Definition: Comedy

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From Middle English comedie, from Middle French comedie, from Latin cōmoedia, from Ancient Greek κωμῳδία or kōmōidía, from κῶμος or kômos (revel, carousing) + either ᾠδή or ōidḗ (song) or ἀοιδός or aoidós (singer, bard), both from ἀείδω or aeídō (I sing).


comedy (countable and uncountable, plural comedies)

  1. (historical) A choric song of celebration or revel, especially in Ancient Greece.
  2. A light, amusing play with a happy ending.
    A Midsummer Night's Dream is among Shakespeare's most famous comedies.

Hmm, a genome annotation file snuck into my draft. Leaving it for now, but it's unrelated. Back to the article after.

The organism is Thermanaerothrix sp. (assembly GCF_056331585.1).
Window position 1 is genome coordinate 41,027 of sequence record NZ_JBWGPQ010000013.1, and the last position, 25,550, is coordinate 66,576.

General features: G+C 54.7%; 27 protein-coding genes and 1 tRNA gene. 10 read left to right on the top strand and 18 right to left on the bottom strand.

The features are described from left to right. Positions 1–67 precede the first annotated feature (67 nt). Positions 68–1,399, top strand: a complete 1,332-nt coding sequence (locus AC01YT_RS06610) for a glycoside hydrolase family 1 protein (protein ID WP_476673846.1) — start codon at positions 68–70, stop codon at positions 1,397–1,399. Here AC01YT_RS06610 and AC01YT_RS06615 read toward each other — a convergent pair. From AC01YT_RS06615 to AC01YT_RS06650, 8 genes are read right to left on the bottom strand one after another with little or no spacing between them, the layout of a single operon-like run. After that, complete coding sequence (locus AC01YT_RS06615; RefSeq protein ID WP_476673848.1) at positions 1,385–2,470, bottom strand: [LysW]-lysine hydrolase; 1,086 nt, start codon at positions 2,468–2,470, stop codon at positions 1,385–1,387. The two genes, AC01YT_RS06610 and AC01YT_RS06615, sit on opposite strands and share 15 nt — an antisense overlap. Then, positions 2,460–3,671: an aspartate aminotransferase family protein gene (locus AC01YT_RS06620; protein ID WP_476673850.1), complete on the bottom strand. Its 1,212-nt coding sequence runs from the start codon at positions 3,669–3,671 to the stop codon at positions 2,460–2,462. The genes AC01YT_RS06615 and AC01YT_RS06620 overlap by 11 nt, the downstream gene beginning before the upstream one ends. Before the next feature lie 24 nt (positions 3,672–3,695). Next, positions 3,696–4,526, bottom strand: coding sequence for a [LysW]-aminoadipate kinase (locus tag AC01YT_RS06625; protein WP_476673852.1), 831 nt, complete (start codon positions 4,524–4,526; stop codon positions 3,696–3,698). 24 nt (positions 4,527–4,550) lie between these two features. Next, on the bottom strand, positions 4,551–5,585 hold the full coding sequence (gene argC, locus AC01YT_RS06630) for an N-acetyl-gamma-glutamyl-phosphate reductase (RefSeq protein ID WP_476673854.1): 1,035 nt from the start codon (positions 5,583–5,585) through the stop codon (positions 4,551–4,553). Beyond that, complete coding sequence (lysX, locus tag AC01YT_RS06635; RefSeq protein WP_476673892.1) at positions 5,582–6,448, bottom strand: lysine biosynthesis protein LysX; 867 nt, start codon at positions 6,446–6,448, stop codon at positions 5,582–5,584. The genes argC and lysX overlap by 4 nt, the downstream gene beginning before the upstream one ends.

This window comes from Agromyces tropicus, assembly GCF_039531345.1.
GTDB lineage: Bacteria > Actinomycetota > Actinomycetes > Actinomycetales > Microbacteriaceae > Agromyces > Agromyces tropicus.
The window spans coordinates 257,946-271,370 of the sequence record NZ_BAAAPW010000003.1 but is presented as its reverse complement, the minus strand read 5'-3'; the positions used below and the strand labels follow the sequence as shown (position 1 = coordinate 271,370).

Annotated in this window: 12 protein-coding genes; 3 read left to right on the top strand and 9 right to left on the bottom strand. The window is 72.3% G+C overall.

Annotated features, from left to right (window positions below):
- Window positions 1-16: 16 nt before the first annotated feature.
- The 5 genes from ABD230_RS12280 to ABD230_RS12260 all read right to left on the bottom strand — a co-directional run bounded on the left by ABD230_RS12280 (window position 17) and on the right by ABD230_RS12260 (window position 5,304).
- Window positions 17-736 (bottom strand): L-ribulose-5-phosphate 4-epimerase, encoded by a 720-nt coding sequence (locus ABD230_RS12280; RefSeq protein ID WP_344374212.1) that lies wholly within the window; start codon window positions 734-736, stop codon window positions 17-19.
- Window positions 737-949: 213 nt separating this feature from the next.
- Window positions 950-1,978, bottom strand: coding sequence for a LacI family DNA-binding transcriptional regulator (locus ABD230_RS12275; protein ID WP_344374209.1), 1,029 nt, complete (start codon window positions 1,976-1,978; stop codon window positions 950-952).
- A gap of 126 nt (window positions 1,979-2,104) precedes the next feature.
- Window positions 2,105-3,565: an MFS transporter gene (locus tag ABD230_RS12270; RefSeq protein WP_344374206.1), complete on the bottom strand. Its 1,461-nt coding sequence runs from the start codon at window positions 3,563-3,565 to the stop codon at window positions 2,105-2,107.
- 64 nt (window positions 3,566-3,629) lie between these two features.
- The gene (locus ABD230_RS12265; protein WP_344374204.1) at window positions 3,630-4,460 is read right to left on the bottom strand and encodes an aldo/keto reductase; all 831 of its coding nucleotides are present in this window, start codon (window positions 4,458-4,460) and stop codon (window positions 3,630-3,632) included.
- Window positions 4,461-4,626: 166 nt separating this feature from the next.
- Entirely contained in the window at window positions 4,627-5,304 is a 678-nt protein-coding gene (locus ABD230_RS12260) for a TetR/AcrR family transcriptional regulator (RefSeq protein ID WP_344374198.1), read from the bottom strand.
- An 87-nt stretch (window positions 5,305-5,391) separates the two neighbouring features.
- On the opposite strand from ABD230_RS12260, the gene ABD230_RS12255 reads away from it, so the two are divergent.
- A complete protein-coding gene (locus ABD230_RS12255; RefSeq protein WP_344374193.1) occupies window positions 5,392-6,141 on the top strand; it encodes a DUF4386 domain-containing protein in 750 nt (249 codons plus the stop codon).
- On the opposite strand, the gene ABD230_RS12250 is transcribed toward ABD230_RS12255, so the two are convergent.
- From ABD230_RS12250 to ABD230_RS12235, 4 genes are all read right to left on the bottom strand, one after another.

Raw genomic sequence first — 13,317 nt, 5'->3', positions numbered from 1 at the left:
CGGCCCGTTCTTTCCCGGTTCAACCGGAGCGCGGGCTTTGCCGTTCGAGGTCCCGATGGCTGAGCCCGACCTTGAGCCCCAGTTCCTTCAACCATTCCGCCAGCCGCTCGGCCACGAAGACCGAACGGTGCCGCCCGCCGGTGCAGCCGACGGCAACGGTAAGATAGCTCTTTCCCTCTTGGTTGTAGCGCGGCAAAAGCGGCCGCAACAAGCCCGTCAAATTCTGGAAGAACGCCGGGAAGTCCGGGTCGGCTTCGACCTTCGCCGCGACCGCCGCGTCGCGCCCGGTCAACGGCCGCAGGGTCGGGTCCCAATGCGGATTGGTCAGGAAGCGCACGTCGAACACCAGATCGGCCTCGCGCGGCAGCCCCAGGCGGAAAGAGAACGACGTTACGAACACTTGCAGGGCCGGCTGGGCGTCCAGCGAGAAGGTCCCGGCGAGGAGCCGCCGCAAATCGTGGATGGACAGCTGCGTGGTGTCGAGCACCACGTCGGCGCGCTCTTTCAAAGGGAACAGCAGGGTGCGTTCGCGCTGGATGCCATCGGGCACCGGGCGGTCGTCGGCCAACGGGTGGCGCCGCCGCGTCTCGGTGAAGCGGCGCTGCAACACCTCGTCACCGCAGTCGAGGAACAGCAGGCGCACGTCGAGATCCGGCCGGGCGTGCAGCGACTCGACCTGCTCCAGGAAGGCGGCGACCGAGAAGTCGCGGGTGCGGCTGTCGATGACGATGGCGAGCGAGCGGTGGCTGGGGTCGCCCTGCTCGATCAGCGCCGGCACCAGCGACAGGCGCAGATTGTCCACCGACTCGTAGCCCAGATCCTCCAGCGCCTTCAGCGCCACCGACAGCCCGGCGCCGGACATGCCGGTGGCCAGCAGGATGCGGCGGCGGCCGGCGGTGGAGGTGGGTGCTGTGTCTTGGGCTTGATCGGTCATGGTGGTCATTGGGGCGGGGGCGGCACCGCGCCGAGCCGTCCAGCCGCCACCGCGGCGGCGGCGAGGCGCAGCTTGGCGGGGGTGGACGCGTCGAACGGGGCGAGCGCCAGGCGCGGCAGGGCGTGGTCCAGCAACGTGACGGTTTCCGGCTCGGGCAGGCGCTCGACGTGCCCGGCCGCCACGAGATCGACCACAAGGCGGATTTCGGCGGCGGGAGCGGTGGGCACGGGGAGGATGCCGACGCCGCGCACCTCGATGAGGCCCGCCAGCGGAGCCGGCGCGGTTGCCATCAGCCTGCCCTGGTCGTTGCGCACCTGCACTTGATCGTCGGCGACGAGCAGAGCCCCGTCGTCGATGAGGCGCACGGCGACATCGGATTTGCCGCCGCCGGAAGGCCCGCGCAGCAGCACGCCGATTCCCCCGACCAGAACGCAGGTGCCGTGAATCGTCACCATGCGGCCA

3. (Medieval Europe) A narrative poem with an agreeable ending (e.g., The Divine Comedy).
  4. (drama) A dramatic work that is light and humorous or satirical in tone.
  5. (drama) The genre of such works.
  6. Entertainment composed of jokes, satire, or humorous performance.
    Stand-up comedy and humorous films are the most common forms of comedy; humorous songs are underrated.
  7. The art of composing comedy.
  8. A humorous event.

Derived terms

  • black comedy
  • comedian
  • comedic
  • comedically
  • improvisational comedy
  • observational comedy
  • physical comedy
  • prop comedy
  • romantic comedy
  • screwball comedy
  • situation comedy
  • stand-up comedy

Related terms

  • comic
  • comical


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